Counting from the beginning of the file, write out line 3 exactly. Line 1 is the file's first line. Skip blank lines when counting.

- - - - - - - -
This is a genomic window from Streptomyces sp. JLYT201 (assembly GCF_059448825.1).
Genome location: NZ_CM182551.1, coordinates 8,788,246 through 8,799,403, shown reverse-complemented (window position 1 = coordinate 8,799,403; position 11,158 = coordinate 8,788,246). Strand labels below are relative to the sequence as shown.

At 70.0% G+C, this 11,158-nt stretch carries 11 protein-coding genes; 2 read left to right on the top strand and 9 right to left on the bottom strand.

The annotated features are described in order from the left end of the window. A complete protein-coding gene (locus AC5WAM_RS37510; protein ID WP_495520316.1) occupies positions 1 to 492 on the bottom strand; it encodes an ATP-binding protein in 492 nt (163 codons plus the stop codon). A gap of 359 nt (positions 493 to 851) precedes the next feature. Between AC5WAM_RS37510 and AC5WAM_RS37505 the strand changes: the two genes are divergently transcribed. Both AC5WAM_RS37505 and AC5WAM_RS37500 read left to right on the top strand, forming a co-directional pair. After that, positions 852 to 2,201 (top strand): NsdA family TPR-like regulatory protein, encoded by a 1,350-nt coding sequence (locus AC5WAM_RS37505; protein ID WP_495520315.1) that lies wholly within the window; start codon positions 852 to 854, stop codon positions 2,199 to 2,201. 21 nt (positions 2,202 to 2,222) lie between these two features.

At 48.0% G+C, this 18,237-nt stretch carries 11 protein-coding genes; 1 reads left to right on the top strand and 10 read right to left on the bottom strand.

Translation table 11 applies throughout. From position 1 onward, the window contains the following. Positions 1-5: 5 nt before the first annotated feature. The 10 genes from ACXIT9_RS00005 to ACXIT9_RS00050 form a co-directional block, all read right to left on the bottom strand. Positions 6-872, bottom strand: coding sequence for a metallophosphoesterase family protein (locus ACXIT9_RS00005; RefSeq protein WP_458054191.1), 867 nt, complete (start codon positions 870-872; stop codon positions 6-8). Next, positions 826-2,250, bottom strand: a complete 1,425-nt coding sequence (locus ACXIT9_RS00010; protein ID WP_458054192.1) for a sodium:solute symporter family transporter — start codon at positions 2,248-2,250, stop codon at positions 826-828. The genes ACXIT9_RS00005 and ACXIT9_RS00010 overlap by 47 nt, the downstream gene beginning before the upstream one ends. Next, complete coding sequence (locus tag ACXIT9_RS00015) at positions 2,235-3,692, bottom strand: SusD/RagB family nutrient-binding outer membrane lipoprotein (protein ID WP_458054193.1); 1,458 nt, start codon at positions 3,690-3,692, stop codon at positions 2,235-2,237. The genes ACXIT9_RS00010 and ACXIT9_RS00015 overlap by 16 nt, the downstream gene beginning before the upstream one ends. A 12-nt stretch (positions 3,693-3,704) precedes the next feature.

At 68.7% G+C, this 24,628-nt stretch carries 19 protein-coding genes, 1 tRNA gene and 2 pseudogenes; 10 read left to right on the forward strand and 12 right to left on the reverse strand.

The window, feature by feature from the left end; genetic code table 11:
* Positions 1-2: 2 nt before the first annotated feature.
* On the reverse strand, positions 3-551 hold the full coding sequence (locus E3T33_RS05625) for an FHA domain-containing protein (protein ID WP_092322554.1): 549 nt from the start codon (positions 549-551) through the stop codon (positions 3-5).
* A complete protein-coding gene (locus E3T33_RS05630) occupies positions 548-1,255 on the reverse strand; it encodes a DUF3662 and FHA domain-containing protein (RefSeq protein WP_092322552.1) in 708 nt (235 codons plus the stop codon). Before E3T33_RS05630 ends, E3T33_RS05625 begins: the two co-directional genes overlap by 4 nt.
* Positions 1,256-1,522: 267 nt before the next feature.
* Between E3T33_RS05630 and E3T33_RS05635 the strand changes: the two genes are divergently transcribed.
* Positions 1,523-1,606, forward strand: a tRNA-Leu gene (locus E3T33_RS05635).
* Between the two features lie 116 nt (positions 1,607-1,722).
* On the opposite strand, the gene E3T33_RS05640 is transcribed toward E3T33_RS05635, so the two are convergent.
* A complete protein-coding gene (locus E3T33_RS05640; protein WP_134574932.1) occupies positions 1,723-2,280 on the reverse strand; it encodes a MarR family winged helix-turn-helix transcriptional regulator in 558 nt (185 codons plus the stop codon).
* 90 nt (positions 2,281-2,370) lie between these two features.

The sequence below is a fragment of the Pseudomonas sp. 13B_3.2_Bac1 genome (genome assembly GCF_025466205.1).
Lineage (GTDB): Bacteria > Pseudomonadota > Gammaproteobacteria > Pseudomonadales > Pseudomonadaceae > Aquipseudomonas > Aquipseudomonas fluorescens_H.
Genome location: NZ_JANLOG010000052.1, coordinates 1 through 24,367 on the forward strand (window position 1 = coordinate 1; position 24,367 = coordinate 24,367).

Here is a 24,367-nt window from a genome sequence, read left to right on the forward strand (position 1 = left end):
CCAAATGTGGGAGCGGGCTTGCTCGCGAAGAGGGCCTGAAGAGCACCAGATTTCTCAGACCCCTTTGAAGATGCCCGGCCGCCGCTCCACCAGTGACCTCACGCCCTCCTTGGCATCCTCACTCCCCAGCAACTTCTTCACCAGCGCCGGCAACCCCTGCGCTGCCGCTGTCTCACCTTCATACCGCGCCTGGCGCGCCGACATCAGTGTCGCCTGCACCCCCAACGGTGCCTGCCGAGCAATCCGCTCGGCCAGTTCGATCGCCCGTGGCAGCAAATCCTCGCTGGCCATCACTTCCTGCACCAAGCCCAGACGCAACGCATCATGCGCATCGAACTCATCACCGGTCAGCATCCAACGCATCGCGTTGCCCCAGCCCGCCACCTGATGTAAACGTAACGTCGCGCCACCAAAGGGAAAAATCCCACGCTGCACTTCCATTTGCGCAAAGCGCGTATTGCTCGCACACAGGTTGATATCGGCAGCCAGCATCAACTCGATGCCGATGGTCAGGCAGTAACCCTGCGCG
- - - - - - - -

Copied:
At 70.0% G+C, this 11,158-nt stretch carries 11 protein-coding genes; 2 read left to right on the top strand and 9 right to left on the bottom strand.